Buena Vista County, IA
USGenWeb Project

Extracted from:  Wegerslev, C. H. and Thomas Walpole. 
 Past and Present of Buena Vista County, Iowa
Chicago:  S. J. Clarke Publishing Co., 1909, p. 344-45.

Transcribed by Paul Nagy

Biography of  Mordecai Adams

The enterprising little city of Alta numbers among its worthy and representative citizens the gentleman whose name introduces this review, who for seventeen years made his home here, while his residence in the county dates from 1878.


Mr. Adams, now eighty-three years of age, one of the most respected as well as venerable citizens of this county, was born in Ontario county, New York, November 18, 1825.  His parents were John and Eliza L. (Davis) Adams, both of whom were natives of Chester county, Pennsylvania, the mother's birth there occurring in 1771. The father was reared upon what was the old homestead farm and there his marriage was celebrated.  He and his brother eventually came into possession of that place and together continued its cultivation for a number of years.  John Adams, however, afterward removed to the state of New York, settling on a farm in Ontario county, where he reared his family and spent his last years, his death occurring in 1840.  His wife survived him for a number of years.


Mordecai Adams is one of a family of six sons who reached adult age, but is the only one now living.  One daughter of the family also survives.  He spent the days of his boyhood and youth in Ontario county, New York, and to a limited extent attended the common schools, but is largely self-educated, and in the school of experience has learned many valuable lessons.  In connection with a younger brother he bought out the other heirs in the old homestead in the Empire state, and owned and operated that property for a number of years.  He was married in the town of Bristol, Ontario county, New York, October 18, 1849, to Miss Ovanda J. Gooding, who was born January 14, 1831, and was reared in the Empire state.  Removing to Livingston county, New York, Mr. Adams there purchased a farm upon which he made his home for twelve years, when he sold that property and went to Illinois, taking up his abode in Will county, where he cultivated a rented farm for six years.  In 1878 he came to Iowa and purchased land which had been entered by his brother, James D. Adams, who was one of the first settlers in this part of the state.  He had been a prominent and influential resident of the county, was closely associated with its pioneer development and continued to reside upon his old homestead until his death.  The first election in the county was held on this farm and Thomas Walpole still has the old ballot box, only about nine votes being cast in that election.  The farm comprises two hundred acres and, as stated, Mordecai Adams purchased this property, which he further developed and improved, making it a fine, modern farm.  He erected a dwelling, also a barn and corncribs, and added all of the improvements and accessories of a model farm of the twentieth century.  For thirteen years he continued to till the fields and then sold the property to his son.  He still owns a place of forty acres adjoining Alta, and three hundred and twenty acres of land in South Dakota.  On retiring from the farm he bought a residence in the town and has since made his home in Alta, being numbered among its valued and honored citizens.  He has done much for its improvement and progress and his name is inseparably associated with its history.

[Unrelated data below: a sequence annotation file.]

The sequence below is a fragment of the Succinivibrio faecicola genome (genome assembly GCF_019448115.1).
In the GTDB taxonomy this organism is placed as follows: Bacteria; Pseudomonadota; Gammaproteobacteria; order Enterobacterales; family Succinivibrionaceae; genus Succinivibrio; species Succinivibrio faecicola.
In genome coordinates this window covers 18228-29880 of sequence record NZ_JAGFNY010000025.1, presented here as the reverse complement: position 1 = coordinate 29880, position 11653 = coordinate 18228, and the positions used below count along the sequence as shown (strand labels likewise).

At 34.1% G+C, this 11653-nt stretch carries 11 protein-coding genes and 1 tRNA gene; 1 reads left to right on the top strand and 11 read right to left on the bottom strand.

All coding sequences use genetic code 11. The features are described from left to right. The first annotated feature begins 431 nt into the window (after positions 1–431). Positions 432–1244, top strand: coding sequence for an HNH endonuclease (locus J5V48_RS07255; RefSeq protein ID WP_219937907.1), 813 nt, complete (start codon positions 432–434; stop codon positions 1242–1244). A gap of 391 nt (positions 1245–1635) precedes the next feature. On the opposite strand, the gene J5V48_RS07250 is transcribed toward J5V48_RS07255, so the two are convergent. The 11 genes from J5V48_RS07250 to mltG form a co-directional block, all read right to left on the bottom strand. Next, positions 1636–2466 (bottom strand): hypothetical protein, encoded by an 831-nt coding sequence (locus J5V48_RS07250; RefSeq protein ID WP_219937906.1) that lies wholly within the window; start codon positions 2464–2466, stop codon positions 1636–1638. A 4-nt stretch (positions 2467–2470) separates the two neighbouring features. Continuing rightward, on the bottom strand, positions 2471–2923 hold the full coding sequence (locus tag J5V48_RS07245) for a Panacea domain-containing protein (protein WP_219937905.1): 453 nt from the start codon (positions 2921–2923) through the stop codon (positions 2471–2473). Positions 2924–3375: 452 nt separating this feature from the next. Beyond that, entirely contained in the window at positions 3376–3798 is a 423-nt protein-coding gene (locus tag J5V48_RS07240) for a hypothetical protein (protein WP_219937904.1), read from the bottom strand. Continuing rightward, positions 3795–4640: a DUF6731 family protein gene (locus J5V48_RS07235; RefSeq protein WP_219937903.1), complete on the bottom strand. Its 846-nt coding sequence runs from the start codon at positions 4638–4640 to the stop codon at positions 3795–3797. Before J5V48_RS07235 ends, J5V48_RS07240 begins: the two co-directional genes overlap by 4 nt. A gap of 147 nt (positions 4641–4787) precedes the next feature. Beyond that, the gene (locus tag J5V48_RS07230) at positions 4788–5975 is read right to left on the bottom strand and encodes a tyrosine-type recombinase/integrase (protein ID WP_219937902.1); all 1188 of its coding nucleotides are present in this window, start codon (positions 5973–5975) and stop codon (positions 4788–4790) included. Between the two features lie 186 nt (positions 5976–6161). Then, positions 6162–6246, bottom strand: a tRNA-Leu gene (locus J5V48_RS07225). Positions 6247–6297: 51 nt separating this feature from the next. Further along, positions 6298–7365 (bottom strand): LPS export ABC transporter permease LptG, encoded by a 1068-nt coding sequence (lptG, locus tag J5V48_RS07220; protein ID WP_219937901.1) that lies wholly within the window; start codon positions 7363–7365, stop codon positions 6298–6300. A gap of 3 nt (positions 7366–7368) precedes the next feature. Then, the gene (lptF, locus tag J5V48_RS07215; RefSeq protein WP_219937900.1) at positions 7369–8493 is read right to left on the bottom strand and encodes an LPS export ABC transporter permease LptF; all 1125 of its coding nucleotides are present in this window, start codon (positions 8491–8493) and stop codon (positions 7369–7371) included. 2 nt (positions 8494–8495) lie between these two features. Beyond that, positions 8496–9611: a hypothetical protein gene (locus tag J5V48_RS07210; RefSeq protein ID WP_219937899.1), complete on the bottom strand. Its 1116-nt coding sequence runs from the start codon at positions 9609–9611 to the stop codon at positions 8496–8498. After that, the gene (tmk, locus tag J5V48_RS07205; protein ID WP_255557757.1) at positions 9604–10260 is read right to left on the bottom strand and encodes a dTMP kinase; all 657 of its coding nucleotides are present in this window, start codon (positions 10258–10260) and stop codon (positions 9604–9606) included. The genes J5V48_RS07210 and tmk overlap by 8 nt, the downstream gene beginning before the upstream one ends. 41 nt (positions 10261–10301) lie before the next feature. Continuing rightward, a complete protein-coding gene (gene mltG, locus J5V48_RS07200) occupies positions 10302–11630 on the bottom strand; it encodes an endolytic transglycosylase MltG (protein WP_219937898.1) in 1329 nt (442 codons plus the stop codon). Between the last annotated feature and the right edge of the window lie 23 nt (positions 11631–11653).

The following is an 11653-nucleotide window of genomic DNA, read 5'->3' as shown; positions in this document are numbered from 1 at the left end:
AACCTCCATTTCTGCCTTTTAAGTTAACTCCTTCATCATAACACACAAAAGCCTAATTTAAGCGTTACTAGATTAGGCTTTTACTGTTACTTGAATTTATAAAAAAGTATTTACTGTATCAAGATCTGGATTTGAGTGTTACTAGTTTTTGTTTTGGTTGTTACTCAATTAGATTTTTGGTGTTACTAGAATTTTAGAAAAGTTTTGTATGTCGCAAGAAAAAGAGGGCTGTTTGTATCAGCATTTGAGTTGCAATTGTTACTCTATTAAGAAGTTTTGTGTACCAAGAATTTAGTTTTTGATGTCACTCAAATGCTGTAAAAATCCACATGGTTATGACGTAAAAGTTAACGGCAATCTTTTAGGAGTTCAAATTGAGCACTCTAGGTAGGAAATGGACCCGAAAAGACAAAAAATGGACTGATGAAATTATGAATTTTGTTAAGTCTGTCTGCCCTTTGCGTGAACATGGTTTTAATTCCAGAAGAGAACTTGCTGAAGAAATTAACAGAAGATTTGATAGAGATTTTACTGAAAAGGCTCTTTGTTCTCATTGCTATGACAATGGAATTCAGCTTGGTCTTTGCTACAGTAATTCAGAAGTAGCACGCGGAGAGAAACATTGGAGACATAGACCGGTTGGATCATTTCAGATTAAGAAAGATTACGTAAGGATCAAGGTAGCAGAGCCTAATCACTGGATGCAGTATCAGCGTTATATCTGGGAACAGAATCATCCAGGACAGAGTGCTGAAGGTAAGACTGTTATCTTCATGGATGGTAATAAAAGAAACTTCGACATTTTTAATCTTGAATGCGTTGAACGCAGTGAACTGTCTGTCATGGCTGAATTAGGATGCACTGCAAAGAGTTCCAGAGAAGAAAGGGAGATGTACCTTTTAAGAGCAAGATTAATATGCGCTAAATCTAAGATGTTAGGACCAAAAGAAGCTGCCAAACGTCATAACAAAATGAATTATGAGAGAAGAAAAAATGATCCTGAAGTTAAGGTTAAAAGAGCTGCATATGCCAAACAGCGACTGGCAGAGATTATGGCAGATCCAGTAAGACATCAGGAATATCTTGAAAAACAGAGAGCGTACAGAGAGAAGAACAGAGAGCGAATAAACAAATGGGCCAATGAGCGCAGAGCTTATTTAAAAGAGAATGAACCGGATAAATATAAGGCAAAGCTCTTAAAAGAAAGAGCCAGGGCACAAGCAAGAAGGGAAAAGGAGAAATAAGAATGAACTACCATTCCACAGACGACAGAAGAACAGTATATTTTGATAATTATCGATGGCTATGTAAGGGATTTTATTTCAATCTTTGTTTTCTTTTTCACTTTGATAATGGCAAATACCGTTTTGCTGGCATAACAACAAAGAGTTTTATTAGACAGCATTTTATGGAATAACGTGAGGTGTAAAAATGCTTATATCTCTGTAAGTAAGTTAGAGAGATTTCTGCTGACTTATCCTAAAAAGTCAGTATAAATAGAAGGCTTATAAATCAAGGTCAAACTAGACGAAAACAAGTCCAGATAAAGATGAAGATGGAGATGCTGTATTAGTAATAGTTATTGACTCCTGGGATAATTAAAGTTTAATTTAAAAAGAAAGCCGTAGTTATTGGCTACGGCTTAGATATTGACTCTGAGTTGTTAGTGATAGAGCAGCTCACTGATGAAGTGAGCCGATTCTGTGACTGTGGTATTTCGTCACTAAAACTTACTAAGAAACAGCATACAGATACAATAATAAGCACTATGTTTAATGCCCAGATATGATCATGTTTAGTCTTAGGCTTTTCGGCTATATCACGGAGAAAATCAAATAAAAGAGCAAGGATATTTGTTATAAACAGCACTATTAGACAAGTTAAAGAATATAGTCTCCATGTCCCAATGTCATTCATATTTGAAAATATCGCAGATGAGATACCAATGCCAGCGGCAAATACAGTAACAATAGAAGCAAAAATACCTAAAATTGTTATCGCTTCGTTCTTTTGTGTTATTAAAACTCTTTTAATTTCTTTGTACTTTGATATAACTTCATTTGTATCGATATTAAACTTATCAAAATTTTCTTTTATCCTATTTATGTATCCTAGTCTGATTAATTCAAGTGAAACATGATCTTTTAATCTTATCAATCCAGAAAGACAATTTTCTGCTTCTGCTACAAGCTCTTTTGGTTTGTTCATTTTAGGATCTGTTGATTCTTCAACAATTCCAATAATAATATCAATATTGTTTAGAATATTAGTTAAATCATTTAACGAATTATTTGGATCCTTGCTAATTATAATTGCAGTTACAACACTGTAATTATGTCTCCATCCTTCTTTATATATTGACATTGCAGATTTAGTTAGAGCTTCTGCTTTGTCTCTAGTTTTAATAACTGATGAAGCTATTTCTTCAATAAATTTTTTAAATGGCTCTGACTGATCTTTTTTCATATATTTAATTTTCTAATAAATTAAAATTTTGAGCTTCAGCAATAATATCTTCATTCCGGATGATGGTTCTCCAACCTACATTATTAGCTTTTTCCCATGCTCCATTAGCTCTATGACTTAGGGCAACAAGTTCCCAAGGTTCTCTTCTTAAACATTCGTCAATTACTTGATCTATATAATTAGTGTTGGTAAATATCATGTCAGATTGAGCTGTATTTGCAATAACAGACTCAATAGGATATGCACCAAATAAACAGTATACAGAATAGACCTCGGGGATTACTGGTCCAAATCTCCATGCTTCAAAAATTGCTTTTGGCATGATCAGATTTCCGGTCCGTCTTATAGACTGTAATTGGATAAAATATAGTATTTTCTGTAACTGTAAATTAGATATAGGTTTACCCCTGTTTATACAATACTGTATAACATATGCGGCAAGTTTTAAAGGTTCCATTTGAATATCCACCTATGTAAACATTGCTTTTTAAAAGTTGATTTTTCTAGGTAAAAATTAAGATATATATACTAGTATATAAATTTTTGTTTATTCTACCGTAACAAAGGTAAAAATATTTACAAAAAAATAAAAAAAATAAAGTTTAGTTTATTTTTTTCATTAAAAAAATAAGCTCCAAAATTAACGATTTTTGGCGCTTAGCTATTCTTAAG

Unto Mr. and Mrs. Adams were born four children:  John G., who died in Livingston county, New York, when but thirteen years of age; Effie B., who died in Buena Vista county when seventeen years of age; Albert A., who follows farming in Nokomis township; and Ida G., the wife of Charles P. Holmes, of Alta.


In polities Mr. Adams was originally an old line whig but joined the republican party upon its organization, and has since been one of its stanch and stalwart advocates.  He served as mayor of Alta for two terms, and gave to the city a businesslike and progressive administration.  While acting as chief executive, and after that time, he gave supervision to the cemetery, keeping it up for ten years.  In 1886 he was associated with thirteen others in organizing the fair association, was elected its first president and has served continuously since, maintaining one of the best county fairs in the state.  He also set out the trees in the Alta Park, was appointed one of the first park commissioners and has since acted in that capacity, giving much time to is [sic] supervision.  Although Mr. Adams has reached the eighty-third milestone on life's journey he is still a hale and hearty man, active and energetic, and while he has retired from business cares he is yet doing excellent work for the county in many ways, particularly in the upbuilding and improvement of Alta.  His worth as a citizen has long been widely acknowledged, and his enterprise constitutes a factor in the county's substantial development.  His life has been an honorable and upright one, and his example of progressive citizenship is one which might well be followed by others.